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(1.3.) Let’s improve the way we report FX rates

This post is motivated by recent headlines suggesting that the Chinese yuan has depreciated in recent days. Here’s an example:

China’s yuan weakens to 5-1/2 low as c.bank tolerates depreciation

This headline is completely inaccurate – the Chinese yuan has been appreciating in recent days. So that’s one problem I’d like to fix. I’d like to see the media start reporting accurate data on exchange rates, so that we know what is actually happening to them. Not inaccurate information, which leads to bad public policy decisions.

Another problem with the reporting of exchange rates is that it’s often done in a very confusing table, where sometimes a bigger number means the exchange rate has appreciated, and sometimes a bigger number means depreciation. Most of us now know that a bigger number means a weaker yen and a stronger euro, but who can keep straight the Canadian and Australian dollar, which are also not reported in a consistent fashion? I also get confused by exchange rates that are very close to one, like the Swiss franc:

This post is motivated by recent headlines suggesting that the Chinese yuan has depreciated in recent days. Here's an example: China's yuan weakens to 5-1/2 low as c.bank tolerates depreciation. This headline is completely inaccurate - the Chinese yuan has been appreciating in recent days. So that's one problem I'd like to fix. - Click to enlarge

My proposal would solve both of these problems in one fell swoop. I propose that Bloomberg, or some similar company, create a table of currency indices. Thus, instead of reporting exchange rates against the dollar, they would be reported against a weighted index of the 10 or 20 most important currencies. The numbers would all start at 100 on January 1st, 2017, and then proceed from there. For all currencies, a bigger number would mean currency appreciation, and vice versa.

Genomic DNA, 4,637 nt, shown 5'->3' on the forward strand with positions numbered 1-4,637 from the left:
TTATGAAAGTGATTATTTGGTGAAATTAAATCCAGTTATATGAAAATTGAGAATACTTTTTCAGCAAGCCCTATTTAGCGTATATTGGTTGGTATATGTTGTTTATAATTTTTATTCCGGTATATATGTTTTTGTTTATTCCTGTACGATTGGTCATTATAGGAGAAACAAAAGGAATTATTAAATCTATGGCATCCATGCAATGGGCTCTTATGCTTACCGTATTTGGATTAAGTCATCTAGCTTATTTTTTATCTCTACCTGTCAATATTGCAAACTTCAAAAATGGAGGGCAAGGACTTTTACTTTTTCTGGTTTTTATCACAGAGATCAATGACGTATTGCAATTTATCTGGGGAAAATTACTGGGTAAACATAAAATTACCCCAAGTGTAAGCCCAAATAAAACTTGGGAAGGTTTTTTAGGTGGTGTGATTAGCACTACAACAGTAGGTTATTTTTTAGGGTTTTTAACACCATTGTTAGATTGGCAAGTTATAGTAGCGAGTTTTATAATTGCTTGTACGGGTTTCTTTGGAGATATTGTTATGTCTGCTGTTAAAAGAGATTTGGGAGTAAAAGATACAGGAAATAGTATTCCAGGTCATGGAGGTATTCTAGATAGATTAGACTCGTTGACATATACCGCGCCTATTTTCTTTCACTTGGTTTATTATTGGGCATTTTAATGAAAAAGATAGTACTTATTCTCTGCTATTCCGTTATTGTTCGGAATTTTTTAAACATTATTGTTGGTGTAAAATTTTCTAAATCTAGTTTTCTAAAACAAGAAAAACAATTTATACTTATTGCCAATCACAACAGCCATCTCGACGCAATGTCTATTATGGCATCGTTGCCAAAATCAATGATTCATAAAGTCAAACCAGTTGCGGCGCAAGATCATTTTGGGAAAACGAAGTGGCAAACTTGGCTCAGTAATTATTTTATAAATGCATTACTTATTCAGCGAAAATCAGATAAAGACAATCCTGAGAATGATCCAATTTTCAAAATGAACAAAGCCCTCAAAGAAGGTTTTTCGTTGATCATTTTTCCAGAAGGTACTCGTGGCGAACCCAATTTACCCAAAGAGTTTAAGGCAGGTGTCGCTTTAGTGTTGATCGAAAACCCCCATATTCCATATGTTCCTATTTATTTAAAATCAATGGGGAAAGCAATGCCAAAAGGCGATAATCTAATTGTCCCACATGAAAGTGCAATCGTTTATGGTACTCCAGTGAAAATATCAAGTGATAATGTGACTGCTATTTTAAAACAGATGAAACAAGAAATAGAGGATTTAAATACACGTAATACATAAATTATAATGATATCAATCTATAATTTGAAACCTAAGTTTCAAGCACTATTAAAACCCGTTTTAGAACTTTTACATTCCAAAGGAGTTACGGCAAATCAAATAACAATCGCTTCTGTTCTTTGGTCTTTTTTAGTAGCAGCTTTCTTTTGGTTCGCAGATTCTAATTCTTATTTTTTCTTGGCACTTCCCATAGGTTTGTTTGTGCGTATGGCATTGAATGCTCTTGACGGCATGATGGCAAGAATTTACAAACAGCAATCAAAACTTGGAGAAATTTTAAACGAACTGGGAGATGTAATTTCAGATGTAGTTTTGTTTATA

Let’s take the recent example of the Chinese yuan. Why did Reuters wrongly report a depreciation appreciation in the yuan? Because the number of yuan required to buy one US dollar rose by about 1% in the days after Brexit, from 6.58 to 6.65. Notice how confusing that is – a bigger number means depreciation, not appreciation. But it gets worse. The dollar appreciated strongly against almost all currencies, up around 2% against the euro, Canadian dollar and Australian dollar. It fell slightly against the yen, but soared against the pound. So 2% is a ballpark figure for dollar appreciation. But that means the Chinese yuan actually appreciated by about 1% after Brexit, as it fell against the dollar by less than the dollar rose against other currencies.

Initially, I’d like to see a separate table reported, similar to the one above, alongside the old method. Each trade-weighted exchange rate would be reported as “US$ index” or “yuan index” or “euro index” or “yen index”, and in every case, a bigger number would mean currency appreciation. You’d never have the problem of the media reporting that a currency had depreciated, when it actually appreciated.

After a few years, people would start to migrate to the new and better way of reporting exchange rates, just as they gradually migrated from the Dow to the S&P 500 as a benchmark for the stock market. I’d like to see them continue to report the old table with exchange rate vis-a-vis the home currency as a benefit to tourists, but without the daily change. Changes in the exchange rate would only be reported on the index table.

PS: I suggest that a committee of interested parties, perhaps including the top business media outlets, sit down and agree on a set of countries to be used to construct the various exchange rate index numbers, so that there is consistency from one media outlet to another.

PPS: Why doesn’t the market solve this problem? Perhaps the combination of inertia and network externalities requires a “nudge” to move us to a better system.

Scott Sumner
I have taught economics at Bentley University for the past 27 years. I earned a BA in economics at Wisconsin and a PhD at Chicago. My research has been in the field of monetary economics, particularly the role of the gold standard in the Great Depression. I had just begun research on the relationship between cultural values and neoliberal reforms, when I got pulled back into monetary economics by the current crisis.
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